VA scandal: Fix just one portion of the VA healthcare system

Sen. John McCain has suggested in the wake of the VA healthcare fiasco that Congress consider privatizing some of the services offered by the huge care provider.

It's not an uncommon suggestion from a Republican politician to embrace free market alternatives, and given the woes that have been bedeviling the VA, it is certainly worth a look. Indeed, the Obama administration has already indicated that it would refer VA patients to private facilities if capacity becomes an issue.

However, there are many factors to consider against privatizing VA healthcare delivery. The most salient fact is that it still delivers far more cost-effective care than what is available in the private sector. That was the conclusion of the Congressional Budget Office in a 2007 report. And studies by researchers at the RAND Corp. and elsewhere conclude that the quality of care delivered by the VA is usually comparable, if not often better, than what is delivered by private sector providers.

So, for the sake of prudent healthcare finance, outsourcing the entire VA healthcare system is not a great idea.

The biggest issue is not the care the VA delivers or its quality, but access to care and how its patients react when they have trouble securing an appointment.

That the VA employees shuffled patient appointments around to cover up lapses in care isn't surprising-- they're part of a culture where their likelihood of patients personally challenging them is next to zero.

For all the outrage regarding the treatment of our veterans, we forget that they are trained from the moment they enter the service to never question authority. Even talking back to a superior is to risk imprisonment and a dishonorable discharge that would haunt them for the rest of their lives. Meanwhile, their families are inculcated into the routine of relocating every couple of years on a whim and keeping their gripes to themselves.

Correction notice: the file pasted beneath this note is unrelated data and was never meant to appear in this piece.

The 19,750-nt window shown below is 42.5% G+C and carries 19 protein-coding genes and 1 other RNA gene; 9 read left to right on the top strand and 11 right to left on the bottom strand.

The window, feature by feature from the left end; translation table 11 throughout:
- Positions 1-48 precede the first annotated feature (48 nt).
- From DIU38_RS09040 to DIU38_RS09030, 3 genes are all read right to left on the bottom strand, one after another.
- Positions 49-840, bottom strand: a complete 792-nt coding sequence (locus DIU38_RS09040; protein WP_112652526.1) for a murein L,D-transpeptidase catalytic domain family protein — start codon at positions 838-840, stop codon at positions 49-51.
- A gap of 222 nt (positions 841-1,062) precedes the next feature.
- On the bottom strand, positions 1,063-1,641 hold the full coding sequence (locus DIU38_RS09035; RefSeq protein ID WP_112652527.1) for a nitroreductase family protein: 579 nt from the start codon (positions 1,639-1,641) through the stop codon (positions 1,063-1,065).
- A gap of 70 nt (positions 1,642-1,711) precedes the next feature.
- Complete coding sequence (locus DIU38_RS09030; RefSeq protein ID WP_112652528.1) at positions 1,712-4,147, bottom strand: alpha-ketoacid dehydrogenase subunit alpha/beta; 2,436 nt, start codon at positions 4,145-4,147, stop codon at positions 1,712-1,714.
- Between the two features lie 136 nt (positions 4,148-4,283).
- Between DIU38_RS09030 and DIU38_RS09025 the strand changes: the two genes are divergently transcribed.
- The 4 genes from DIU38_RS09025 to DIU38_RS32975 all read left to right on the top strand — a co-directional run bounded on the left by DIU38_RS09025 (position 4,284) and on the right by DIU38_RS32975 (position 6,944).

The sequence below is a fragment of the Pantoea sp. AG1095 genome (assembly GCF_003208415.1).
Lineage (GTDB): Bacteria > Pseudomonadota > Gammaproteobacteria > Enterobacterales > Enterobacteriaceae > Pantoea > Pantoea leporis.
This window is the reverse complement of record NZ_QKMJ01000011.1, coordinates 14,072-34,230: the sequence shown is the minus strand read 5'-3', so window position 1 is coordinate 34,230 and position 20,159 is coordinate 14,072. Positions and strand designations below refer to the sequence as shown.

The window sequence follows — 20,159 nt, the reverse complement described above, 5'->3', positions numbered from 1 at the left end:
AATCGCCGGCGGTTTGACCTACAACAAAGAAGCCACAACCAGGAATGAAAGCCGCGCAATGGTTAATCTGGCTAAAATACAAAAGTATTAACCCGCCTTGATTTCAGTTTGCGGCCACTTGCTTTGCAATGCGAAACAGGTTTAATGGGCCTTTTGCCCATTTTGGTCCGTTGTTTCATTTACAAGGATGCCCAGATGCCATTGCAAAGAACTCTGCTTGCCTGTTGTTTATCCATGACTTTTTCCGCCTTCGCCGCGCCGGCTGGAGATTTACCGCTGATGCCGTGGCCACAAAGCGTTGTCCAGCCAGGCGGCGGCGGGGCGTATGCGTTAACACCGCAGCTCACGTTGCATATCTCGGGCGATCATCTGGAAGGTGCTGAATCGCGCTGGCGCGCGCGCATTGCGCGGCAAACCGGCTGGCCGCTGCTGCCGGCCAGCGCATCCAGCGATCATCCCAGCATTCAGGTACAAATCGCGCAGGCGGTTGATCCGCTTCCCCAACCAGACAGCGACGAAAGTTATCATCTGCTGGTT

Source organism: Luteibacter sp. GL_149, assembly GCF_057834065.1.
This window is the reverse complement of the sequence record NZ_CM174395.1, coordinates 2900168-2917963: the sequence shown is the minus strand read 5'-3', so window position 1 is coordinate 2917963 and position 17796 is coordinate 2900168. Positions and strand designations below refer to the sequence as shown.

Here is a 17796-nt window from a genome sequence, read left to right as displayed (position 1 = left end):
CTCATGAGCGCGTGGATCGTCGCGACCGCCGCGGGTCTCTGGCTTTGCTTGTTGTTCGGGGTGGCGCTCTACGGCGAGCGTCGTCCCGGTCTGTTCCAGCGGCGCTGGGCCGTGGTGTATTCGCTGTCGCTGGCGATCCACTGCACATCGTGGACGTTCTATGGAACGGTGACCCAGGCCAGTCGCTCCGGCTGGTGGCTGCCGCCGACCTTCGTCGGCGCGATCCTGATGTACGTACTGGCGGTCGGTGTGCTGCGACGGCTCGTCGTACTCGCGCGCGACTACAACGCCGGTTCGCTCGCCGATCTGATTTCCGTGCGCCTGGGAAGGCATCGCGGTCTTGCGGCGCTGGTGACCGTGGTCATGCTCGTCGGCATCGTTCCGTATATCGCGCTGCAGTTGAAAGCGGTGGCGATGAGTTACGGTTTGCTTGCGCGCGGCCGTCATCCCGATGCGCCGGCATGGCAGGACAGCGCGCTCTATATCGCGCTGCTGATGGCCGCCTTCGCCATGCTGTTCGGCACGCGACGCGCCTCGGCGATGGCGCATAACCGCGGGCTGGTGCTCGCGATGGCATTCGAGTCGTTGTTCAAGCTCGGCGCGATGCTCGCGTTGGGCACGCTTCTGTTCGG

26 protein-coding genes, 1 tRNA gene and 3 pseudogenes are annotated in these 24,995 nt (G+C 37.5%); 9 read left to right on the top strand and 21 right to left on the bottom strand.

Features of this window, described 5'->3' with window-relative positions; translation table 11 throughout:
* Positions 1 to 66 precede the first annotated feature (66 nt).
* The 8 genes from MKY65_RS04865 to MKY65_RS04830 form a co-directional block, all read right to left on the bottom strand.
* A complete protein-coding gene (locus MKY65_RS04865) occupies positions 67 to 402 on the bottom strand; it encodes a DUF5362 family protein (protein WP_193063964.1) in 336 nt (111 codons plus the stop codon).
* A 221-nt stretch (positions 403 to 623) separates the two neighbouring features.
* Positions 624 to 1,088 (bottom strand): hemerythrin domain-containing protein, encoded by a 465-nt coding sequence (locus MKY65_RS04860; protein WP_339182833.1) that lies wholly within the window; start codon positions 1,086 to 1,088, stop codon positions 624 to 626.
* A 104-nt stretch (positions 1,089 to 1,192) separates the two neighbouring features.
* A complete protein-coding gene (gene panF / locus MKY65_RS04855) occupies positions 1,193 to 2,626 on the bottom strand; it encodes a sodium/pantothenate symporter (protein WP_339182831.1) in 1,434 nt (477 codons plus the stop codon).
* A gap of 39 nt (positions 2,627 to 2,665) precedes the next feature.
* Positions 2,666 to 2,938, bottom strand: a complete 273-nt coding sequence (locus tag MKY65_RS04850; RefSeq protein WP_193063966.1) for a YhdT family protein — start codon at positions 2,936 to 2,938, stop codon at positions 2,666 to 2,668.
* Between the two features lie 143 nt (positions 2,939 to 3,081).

In such a culture, it is inevitable that the needs and comforts of those at the bottom would be ignored. The Walter Reed Army Hospital scandal from 2007 was an unsurprising result: Crumbling outpatient facilities, routinely misplaced paperwork and multiple-amputeee solders being forced to muster each dawn in uniform at a faraway location where they are talked down to by their platoon commanders. It's a tremendous dress rehearsal for being an unquestioning captive of the VA healthcare system.

Add to that the vast majority of those who seek care in VA hospitals are aged, enfeebled or both, the likelihood of their getting into the faces of the functionaries who put their needs on the backburner are nil.

That's among the reasons why veterans didn't blow the whistle on this scandal--it was a fed-up VA physician.

The VA does have a patient advocate system. However, advocates are posted at each facility--they don't make house calls--and they are a deeply entrenched part of the existing VA culture. If the government privatizes any portion of the VA healthcare system, this is the place to start. 

Hiring private law firms or patient advocacy agencies on a regional basis to handle patient issues and setting up a toll-free hotline for patients and their familes would likely cost less than $100 million a year. That's less than one-one thousandth of the current VA Affairs budget. And those attorneys and advocates should receive direct contact information to the VA caseworker handling their clients' casec, including their personal cell phone numbers.

It would indeed be a refreshing change to have outside patient advocates and private practice attorneys regularly harangue the VA functionaries who oversee appointments and benefits--pronto. Eventually, it would reach the tipping point where it would simply be easier for those functionaries to clear their backlogs than handling the constant calls. 

But it would also better as a country for us to stop lionizing our veterans in general and therefore be horrified when the inevitable outcomes of lives formed by autocratic institutions come to light. It's time to open our eyes a little and start empowering them a lot. - Ron(@FierceHealth)